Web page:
When I started in 2003, there were very few people doing this kind of thing, especially in the UK. I was keen to carve out a niche in a fascinating area of engineering whilst also pursuing a PhD. A job in the unit I still work in came up and I already had a foot in the door with my previous position, so I lept at the chance. It was a great move. It’s a rewarding field to work in since I get to liaise with interesting people from surgeons, prosthetists and other medical professionals on the front-line of healthcare delivery, through to fellow engineers in manufacture, researchers in other universities and patients who receive treatments. It also combines elements of creative problem solving, design, fundamental research, project management and hard core engineering. I get direct the whole process and frequently see the end result in use.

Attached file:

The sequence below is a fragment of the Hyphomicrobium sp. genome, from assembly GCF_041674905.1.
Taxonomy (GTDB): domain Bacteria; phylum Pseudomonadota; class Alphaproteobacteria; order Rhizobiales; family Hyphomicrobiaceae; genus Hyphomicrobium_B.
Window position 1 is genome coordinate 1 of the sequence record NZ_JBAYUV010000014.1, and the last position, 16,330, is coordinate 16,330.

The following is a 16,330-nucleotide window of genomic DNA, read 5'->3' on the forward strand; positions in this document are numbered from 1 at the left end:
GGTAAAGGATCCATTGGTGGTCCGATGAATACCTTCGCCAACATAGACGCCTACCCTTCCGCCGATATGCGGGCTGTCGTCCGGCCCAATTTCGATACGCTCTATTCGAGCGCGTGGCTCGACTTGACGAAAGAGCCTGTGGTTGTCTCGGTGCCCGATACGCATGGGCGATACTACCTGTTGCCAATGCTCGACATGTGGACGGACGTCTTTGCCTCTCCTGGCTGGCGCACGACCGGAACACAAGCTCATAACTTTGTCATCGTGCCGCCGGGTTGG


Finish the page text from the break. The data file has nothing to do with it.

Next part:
It’s now becoming more widely know in the public domain, which can only be a good thing. It’s up to generations like yours to come up with new ideas and solutions to surgical problems and use engineering to overcome them. The more you know about it now, the better.